Will a Camshaft Position Sensor Cause a Car Not to Have Spark?

by David EiranovaUpdated July 19, 2023

Modern cars use a variety of sensors to monitor engine functions and to ensure reliable and efficient operation. The camshaft position sensor is one that imparts vital information to the electronic control module (ECM) or to the ignition module. This allows, among other things, for changes to be made electronically in the spark advance. Because of this, a faulty camshaft position sensor may result in a no-spark situation, especially if the engine is configured to have the camshaft position sensor perform the role traditionally played by a distributor.


The camshaft position sensor sends signals to either the ECM or the ignition module to let the computer that is controlling the ignition coils know the position of each piston (for example, whether it is on the power stroke, the compression stroke, etc.). Such information is essential to the smooth operation of the engine, because if the spark arrives too early or too late, there is either a misfire or nothing at all.


As the camshaft turns, the position sensor registers not only where the camshaft is, but also, by extension, where the valves and the pistons are. In order for an internal combustion engine to run well, there must be spark introduced while the piston is on the compression stroke (i.e., when the piston is traveling upward and while there is fuel and air in the combustion chamber). If the camshaft position sensor is malfunctioning, the computer may not be able to determine the correct time to fire the ignition coils, and there may end up being no spark. Even if the computer is able to use the information coming from another sensor -- the crankshaft position sensor -- to gauge the proper timing, the engine may not run very well because there will no longer be a way to control spark advance, and symptoms such as hesitation or stalling while accelerating may occur.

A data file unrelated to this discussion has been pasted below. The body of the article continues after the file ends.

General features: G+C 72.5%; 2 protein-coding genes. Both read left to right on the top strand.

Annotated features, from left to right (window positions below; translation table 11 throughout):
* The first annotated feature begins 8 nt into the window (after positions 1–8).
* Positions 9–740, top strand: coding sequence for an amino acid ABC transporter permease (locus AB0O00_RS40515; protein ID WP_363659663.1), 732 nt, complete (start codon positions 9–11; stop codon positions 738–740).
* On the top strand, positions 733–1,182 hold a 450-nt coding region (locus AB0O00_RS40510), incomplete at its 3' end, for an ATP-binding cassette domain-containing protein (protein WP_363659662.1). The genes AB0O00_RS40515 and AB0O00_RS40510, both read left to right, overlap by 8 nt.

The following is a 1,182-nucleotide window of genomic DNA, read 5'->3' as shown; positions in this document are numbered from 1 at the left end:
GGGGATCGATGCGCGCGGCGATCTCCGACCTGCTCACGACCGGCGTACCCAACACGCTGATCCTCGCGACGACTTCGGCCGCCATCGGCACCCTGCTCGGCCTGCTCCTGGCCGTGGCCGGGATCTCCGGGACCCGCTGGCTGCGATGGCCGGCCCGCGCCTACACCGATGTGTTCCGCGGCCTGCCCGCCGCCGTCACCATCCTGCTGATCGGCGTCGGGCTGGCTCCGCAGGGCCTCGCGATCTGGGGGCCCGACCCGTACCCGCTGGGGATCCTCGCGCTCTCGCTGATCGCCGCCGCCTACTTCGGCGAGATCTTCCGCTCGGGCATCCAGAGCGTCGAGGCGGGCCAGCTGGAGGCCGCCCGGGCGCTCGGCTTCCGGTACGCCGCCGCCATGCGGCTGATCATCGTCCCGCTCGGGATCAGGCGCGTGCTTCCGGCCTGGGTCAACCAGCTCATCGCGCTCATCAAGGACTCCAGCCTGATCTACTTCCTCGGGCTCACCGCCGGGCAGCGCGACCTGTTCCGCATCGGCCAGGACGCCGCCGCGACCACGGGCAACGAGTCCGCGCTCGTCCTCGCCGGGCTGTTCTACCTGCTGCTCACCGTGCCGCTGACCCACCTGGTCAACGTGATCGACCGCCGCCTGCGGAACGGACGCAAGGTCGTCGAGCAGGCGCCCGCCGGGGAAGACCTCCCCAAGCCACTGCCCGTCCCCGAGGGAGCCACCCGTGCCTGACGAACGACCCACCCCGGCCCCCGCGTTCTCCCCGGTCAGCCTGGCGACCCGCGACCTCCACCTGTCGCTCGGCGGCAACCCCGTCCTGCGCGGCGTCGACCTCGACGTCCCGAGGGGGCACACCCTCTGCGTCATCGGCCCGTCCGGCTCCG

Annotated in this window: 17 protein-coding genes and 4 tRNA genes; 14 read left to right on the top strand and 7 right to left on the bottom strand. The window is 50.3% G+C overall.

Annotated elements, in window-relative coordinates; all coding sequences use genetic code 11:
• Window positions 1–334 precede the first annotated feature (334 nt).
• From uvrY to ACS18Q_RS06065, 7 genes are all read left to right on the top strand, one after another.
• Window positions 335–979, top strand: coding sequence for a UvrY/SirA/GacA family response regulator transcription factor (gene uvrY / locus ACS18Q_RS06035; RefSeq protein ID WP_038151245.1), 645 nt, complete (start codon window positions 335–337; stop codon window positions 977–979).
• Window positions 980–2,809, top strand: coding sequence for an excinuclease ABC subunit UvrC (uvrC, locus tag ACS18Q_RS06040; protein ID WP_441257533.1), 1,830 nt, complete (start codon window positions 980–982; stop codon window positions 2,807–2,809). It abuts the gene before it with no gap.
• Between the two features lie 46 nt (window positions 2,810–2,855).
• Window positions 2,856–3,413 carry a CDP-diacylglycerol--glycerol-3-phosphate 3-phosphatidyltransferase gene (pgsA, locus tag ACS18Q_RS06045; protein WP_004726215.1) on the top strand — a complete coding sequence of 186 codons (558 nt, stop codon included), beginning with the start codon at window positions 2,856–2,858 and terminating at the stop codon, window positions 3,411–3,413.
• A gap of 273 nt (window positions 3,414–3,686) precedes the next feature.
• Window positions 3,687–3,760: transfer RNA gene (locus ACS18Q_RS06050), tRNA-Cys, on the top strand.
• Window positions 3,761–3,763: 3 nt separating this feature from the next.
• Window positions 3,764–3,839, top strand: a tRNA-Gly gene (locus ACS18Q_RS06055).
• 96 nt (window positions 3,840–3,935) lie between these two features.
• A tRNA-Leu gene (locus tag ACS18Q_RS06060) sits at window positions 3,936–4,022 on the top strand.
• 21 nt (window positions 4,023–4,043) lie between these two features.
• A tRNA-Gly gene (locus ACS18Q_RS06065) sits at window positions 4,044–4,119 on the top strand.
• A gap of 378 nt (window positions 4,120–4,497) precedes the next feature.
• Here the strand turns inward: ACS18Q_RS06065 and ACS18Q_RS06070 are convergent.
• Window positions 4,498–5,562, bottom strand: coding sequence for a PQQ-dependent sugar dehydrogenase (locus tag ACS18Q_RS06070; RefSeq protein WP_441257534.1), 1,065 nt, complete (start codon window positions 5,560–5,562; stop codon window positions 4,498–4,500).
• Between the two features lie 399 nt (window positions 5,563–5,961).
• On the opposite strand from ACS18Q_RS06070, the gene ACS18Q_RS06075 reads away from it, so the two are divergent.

Electronic Spark Advance

To illustrate the operation of electronic spark advance, consider a car traveling at 55 mph at normal operating temperature, running at moderate rpm, and with the throttle partly open. In such a case, the computer would calculate the need for spark advance (when the spark plug fires sooner in the compression stroke than otherwise) to be almost maximum. But if the camshaft position sensor is not working, the car’s computer cannot know when to fire the ignition coils to achieve the desired advance.

Distributorless Ignition System

In a distributlorless ignition system, the function of the distributor is often filled by a camshaft position sensor, which tells the computer when to fire the ignition coils. The advantages to such a system include the absence of a rotor or distributor cap, which may burn or crack with use, along with the absence of a vacuum advance diaphragm, which can rupture or leak. But when a camshaft position sensor takes the place of a distributor, failure of that sensor could result in there being no spark.


Camshaft position sensors use either a toothed wheel attached to the camshaft, which, by use of the Hall effect, introduces a current in the sensor at specified intervals, or they use LEDs, which shine light onto a slotted wheel attached to the camshaft, behind which is the sensor equipped with photoreceptors.

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